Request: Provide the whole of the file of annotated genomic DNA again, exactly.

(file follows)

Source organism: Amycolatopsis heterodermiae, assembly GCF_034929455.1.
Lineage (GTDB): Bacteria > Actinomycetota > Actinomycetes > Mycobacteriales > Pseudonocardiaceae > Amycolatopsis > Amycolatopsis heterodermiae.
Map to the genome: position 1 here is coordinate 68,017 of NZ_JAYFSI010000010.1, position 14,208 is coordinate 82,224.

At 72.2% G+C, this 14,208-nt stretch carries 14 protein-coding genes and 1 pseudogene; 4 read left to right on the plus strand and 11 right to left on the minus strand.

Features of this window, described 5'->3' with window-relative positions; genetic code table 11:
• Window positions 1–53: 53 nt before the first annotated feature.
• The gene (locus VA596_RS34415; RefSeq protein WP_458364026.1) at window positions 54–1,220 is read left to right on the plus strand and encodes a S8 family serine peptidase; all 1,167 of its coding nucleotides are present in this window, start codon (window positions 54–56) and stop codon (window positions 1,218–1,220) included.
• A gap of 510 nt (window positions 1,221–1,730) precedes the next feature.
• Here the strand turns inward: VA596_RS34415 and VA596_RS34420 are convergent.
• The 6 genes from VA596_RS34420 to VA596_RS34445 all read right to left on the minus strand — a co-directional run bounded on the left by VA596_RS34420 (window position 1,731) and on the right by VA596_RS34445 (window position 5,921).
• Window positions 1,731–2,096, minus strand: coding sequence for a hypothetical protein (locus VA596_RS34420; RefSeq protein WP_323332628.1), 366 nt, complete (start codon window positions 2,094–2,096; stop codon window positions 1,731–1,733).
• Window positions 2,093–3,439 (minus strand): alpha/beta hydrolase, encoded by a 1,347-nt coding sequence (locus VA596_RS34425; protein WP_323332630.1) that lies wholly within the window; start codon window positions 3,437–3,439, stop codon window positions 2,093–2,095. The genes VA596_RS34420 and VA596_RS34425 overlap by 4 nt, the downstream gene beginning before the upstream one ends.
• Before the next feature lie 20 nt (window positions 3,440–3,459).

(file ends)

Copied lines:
Source organism: Amycolatopsis heterodermiae, assembly GCF_034929455.1.
Lineage (GTDB): Bacteria > Actinomycetota > Actinomycetes > Mycobacteriales > Pseudonocardiaceae > Amycolatopsis > Amycolatopsis heterodermiae.
Map to the genome: position 1 here is coordinate 68,017 of NZ_JAYFSI010000010.1, position 14,208 is coordinate 82,224.

At 72.2% G+C, this 14,208-nt stretch carries 14 protein-coding genes and 1 pseudogene; 4 read left to right on the plus strand and 11 right to left on the minus strand.

Features of this window, described 5'->3' with window-relative positions; genetic code table 11:
• Window positions 1–53: 53 nt before the first annotated feature.
• The gene (locus VA596_RS34415; RefSeq protein WP_458364026.1) at window positions 54–1,220 is read left to right on the plus strand and encodes a S8 family serine peptidase; all 1,167 of its coding nucleotides are present in this window, start codon (window positions 54–56) and stop codon (window positions 1,218–1,220) included.
• A gap of 510 nt (window positions 1,221–1,730) precedes the next feature.
• Here the strand turns inward: VA596_RS34415 and VA596_RS34420 are convergent.
• The 6 genes from VA596_RS34420 to VA596_RS34445 all read right to left on the minus strand — a co-directional run bounded on the left by VA596_RS34420 (window position 1,731) and on the right by VA596_RS34445 (window position 5,921).
• Window positions 1,731–2,096, minus strand: coding sequence for a hypothetical protein (locus VA596_RS34420; RefSeq protein WP_323332628.1), 366 nt, complete (start codon window positions 2,094–2,096; stop codon window positions 1,731–1,733).
• Window positions 2,093–3,439 (minus strand): alpha/beta hydrolase, encoded by a 1,347-nt coding sequence (locus VA596_RS34425; protein WP_323332630.1) that lies wholly within the window; start codon window positions 3,437–3,439, stop codon window positions 2,093–2,095. The genes VA596_RS34420 and VA596_RS34425 overlap by 4 nt, the downstream gene beginning before the upstream one ends.
• Before the next feature lie 20 nt (window positions 3,440–3,459).